Otto Wöhler

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Otto Wöhler
Bundesarchiv Bild 183-2007-0313-500, Rumänien, Otto Wöhler bei Lagebesprechung.jpg
Otto Wöhler
Born (1894-07-12)12 July 1894
Groß Burgwedel, Province of Hanover, Kingdom of Prussia, German Empire
Died 5 February 1987(1987-02-05) (aged 92)
Groß Burgwedel, Lower Saxony, West Germany
Allegiance
Service/branch Heer
Years of service 1913–45
Rank General der Infanterie
Commands held I. Armeekorps
8. Armee
Heeresgruppe Süd
Battles/wars World War I
World War II
Awards Knight's Cross of the Iron Cross with Oak Leaves

Otto Wöhler (12 July 1894 in Burgwedel – 5 February 1987 in Burgwedel) was a German General der Infanterie, serving during World War I and World War II and recipient of the Knight's Cross of the Iron Cross with Oak Leaves. The Knight's Cross of the Iron Cross and its higher grade Oak Leaves was awarded to recognise extreme battlefield bravery or successful military leadership.

Wöhler was a convicted war criminal, implicated in Einsatzgruppe activities while serving as Chief of Staff of 11th Army in early 1942.

Career

Wöhler fought in World War I as a lieutenant and served in the post-war Reichswehr. A seasoned general staff officer, he had caught the attention of Field Marshal Erich von Manstein, who made him his chief of staff when Manstein was appointed to command 11th Army. Wöhler served with Manstein until April 1942 when he was assigned as chief of staff for Army Group Center under Field Marshal Günther von Kluge. Wöhler’s first combat command was I Army Corps which he led from April to August 1943, before being given command of 8th Army on 22 August 1943. Manstein, whose Army Group South included 8th Army, was very pleased with this appointment as Wöhler had fought with distinction and skill during the summer and fall of 1943. His cool-headedness was considered a crucial asset at that stage and later on the Eastern Front.

According to Heinz Guderian's memories, when Heeresgruppe Süd, which he commanded, destroyed the Russian bridge-head over the Hron river on 22 February 1945, Hitler said "Wöhler may not be National-Socialist, but at least he is a man."[1]

Wöhler was investigated by the Allies after the war and was then implicated in Einsatzgruppe activities while serving as Chief of Staff of 11th Army in early 1942. He was tried by a U.S. Military Tribunal at Nuremberg ("OKW Case" No. XII) and then sentenced to 8 years imprisonment in October 1948. He was released in autumn 1950.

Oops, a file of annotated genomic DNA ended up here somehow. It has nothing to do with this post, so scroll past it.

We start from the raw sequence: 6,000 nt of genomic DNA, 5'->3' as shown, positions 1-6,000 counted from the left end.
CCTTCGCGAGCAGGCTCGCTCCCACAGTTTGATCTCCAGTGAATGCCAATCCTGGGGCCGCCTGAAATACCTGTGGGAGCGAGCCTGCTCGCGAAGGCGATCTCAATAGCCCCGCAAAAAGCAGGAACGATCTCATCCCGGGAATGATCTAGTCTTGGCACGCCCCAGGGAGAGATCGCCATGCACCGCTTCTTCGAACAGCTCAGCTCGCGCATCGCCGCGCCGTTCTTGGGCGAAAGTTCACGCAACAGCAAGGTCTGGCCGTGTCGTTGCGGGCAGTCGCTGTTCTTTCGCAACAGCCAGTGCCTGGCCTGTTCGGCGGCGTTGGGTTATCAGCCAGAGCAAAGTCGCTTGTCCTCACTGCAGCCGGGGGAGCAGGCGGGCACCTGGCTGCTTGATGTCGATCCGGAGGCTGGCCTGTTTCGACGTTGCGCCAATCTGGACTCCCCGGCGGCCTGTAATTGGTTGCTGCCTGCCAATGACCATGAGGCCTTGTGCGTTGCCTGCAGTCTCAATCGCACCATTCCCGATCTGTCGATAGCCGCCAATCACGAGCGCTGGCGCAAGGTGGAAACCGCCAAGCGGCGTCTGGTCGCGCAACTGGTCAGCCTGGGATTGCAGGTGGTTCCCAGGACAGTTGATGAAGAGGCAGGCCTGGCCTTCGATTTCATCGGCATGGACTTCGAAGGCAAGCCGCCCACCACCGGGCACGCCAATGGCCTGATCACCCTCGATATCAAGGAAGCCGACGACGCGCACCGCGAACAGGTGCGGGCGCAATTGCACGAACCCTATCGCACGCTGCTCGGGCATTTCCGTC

Awards

Wehrmachtbericht references

Date Original German Wehrmachtbericht wording Direct English translation
12 August 1943 In der dritten Schlacht südlich des Ladogasees haben die unter Führung des Generalfeldmarschalls Küchler, des Generalobersten Lindemann und des Generals der Infanterie Wöhler stehenden deutschen Truppen, unterstützt von den durch General der Flieger Korten geführten Luftwaffenverbänden, in der Zeit vom 22. Juli bis 6. August den Ansturm der 8. und 67. sowjetischen Armee in heldenmütigen Kämpfen abgeschlagen und damit die Durchbruchsabsichten des Feindes vereitelt.[7] In the third battle south of Lake Ladoga have German troops standing under the command of Field Marshal Küchler, Colonel General Lindemann and General of Infantry Wöhler, supported by Air Force organizations led by the Luftwaffe General Korten, in the period of 22 July to 6 August heroically thwarted the assault of the 8th and 67th Soviet army and prevented the breakthrough intentions of the enemy.
8 May 1944 Der mit 20 Schützen- und mehreren Panzerdivisionen angestrebte Durchbruchsversuch der Bolschewisten scheiterte an der zähen und verbissenen Abwehr der unter Führung des Generals der Infanterie Wöhler stehenden deutschen und rumänischen Truppen, die von Verbänden der deutschen und rumänischen Luftwaffe in vorbildlicher Waffenkameradschaft hervorragend unterstützt wurden.[8] The break through attempt of 20 infantry and several armored Bolsheviks divisions failed due to the tenacious and fierce defense of the under the command of General of the Infantry Wöhler subordinated German and Romanian troops, who were well assisted in exemplary weapons camaraderie by units of the German and Romanian Air Force.